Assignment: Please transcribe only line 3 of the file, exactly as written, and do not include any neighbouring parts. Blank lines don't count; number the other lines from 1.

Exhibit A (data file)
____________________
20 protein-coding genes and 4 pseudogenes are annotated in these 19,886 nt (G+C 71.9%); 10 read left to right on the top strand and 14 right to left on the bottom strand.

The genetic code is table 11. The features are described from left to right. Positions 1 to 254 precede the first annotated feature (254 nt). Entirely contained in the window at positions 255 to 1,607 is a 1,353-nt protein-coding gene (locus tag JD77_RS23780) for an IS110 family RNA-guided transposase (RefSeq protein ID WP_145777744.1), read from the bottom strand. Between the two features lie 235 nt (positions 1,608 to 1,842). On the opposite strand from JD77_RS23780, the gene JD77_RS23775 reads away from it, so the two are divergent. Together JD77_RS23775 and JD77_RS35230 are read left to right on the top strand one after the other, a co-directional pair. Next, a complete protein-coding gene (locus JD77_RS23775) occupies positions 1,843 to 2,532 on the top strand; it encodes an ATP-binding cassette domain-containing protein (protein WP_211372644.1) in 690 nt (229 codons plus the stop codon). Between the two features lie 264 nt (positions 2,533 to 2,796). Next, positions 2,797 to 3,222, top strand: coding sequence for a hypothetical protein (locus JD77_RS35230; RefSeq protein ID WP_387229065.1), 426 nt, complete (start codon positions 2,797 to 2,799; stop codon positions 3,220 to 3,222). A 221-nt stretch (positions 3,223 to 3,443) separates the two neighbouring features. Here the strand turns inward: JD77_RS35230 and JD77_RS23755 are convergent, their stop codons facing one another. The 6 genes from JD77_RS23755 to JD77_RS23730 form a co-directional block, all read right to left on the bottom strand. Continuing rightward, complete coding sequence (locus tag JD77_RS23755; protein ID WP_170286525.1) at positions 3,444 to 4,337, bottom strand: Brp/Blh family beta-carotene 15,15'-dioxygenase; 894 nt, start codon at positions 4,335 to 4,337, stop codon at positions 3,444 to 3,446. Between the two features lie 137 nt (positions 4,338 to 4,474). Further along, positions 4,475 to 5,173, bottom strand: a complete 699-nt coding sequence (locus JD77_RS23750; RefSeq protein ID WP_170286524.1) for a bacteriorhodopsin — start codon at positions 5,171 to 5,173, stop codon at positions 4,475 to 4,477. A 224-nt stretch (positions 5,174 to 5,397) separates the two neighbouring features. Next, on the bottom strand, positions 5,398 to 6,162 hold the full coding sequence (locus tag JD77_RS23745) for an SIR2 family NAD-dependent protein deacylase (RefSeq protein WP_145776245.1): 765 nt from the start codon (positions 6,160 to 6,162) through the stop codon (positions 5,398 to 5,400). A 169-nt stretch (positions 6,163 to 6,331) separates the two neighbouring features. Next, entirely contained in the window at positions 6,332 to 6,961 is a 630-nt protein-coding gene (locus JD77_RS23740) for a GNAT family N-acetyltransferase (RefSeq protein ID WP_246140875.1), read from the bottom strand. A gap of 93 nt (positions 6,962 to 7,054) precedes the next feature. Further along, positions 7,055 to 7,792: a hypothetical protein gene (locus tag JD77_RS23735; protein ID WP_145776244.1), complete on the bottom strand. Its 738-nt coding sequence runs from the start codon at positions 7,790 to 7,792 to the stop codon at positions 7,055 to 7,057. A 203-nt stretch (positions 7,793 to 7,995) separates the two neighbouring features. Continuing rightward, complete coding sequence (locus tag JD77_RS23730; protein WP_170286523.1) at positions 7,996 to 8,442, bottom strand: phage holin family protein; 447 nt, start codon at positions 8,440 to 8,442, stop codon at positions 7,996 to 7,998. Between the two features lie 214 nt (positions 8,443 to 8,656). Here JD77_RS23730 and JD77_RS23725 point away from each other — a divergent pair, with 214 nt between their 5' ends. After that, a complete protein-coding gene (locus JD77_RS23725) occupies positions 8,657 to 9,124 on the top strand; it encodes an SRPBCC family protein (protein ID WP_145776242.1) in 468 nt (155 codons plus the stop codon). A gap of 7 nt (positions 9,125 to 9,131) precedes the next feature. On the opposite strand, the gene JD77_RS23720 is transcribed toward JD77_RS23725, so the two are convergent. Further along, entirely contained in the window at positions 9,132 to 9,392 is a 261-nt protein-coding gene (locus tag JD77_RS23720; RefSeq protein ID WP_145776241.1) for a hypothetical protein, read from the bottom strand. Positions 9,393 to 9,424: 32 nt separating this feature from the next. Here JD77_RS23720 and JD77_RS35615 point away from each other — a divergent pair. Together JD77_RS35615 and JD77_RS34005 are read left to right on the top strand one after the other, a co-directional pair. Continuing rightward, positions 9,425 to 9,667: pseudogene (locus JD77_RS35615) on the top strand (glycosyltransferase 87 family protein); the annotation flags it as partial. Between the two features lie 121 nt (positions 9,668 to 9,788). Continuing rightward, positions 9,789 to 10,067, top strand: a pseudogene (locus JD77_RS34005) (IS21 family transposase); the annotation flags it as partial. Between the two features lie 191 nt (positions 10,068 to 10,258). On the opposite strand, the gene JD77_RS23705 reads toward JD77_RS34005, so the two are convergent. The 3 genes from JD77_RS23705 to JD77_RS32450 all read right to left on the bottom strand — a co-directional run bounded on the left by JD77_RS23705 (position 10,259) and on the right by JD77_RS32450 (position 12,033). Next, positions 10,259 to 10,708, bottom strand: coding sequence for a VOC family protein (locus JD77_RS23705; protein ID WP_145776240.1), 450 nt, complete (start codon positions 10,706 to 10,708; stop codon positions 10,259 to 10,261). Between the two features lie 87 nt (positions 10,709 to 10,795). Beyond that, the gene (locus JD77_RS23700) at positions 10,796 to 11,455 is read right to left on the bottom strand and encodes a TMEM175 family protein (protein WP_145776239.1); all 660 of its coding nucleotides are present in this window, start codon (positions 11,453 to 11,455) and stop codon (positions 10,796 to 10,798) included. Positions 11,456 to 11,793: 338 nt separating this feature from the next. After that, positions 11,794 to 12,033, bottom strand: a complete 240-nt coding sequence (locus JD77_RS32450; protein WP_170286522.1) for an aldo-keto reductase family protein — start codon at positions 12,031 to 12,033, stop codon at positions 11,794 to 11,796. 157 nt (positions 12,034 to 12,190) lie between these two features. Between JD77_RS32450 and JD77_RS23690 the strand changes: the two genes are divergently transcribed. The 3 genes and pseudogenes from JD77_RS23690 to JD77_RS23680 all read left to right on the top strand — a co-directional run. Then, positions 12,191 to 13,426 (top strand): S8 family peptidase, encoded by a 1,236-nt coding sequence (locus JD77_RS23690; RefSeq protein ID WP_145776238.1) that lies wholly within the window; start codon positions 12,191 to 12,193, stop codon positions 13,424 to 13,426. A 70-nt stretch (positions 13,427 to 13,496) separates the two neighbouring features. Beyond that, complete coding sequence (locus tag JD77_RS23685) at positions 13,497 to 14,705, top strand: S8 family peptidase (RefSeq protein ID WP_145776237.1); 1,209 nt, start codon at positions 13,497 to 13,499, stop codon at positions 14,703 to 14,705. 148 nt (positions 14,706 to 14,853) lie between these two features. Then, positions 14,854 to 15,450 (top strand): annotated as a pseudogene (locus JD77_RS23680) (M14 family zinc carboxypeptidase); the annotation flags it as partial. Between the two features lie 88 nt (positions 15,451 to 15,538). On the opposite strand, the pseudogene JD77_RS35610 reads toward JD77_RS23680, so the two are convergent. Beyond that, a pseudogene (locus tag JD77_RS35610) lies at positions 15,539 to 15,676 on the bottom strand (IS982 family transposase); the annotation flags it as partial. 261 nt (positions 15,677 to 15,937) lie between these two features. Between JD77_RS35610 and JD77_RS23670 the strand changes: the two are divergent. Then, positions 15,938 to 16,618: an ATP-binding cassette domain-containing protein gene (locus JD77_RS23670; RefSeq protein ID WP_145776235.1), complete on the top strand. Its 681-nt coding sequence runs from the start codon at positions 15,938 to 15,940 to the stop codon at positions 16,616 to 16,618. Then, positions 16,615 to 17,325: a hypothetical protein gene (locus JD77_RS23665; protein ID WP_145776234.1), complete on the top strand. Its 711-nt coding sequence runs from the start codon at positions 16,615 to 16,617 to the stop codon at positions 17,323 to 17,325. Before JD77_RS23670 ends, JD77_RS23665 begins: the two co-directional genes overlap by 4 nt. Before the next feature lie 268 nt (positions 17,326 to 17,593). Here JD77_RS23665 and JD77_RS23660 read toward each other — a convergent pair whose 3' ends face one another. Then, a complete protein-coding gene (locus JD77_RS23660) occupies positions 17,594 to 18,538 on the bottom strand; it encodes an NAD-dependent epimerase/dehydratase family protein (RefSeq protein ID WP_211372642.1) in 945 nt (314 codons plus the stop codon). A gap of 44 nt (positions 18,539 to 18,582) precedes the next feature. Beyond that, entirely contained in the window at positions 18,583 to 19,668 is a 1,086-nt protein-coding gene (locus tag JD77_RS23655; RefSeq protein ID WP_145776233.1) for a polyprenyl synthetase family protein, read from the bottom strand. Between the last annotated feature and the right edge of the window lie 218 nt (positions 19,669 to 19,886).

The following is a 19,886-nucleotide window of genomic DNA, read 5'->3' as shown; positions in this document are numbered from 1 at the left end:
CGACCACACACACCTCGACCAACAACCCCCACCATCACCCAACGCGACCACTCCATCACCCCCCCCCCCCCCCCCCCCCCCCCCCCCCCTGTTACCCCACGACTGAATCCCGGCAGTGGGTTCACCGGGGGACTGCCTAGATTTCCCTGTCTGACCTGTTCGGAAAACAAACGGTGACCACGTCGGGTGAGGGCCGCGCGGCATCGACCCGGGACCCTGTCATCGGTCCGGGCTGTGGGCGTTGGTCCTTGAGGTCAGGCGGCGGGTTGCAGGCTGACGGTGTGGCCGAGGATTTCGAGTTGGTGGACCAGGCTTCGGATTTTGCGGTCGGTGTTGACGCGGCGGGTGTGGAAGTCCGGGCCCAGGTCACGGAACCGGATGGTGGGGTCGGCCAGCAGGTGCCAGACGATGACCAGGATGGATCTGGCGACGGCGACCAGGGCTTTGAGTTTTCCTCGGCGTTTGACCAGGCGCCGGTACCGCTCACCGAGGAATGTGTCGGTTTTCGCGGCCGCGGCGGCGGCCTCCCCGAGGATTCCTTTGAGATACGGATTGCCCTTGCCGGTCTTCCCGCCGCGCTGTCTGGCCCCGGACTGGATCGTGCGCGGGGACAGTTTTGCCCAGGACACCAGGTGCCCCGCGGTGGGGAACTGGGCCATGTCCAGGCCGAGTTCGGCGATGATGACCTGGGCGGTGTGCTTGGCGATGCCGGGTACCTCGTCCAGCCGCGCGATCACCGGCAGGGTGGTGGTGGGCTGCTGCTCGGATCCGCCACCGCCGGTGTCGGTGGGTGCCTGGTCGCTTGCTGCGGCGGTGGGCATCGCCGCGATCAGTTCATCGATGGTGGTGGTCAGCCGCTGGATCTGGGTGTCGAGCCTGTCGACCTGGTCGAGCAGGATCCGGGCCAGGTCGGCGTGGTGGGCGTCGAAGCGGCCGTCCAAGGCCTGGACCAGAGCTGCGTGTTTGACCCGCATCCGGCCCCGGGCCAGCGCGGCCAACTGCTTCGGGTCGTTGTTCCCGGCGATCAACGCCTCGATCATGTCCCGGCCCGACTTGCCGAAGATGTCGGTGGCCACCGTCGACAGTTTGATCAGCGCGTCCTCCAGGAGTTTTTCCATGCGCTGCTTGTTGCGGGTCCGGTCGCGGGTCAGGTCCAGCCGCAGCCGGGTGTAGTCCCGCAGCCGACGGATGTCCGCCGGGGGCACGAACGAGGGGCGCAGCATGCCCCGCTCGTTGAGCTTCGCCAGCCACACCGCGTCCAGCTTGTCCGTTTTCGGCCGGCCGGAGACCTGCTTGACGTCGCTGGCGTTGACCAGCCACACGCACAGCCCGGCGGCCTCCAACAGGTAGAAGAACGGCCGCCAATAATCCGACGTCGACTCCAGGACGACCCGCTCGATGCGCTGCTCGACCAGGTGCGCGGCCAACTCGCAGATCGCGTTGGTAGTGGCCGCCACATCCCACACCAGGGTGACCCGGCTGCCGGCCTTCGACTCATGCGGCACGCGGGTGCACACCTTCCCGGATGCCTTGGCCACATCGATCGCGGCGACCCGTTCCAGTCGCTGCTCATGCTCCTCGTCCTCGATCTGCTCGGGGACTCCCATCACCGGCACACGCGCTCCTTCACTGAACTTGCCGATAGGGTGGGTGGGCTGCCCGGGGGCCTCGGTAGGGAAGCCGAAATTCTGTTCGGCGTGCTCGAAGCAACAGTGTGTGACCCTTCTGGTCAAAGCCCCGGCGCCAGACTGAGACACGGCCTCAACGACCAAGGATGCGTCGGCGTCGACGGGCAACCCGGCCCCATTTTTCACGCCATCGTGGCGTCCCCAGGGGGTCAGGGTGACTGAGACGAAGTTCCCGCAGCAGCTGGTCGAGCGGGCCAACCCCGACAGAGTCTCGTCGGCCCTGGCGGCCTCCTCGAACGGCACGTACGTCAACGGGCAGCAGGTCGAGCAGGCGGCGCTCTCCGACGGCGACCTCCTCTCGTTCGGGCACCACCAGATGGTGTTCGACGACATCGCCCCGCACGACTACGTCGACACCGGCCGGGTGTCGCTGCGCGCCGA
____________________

The following is a 19,886-nucleotide window of genomic DNA, read 5'->3' as shown; positions in this document are numbered from 1 at the left end: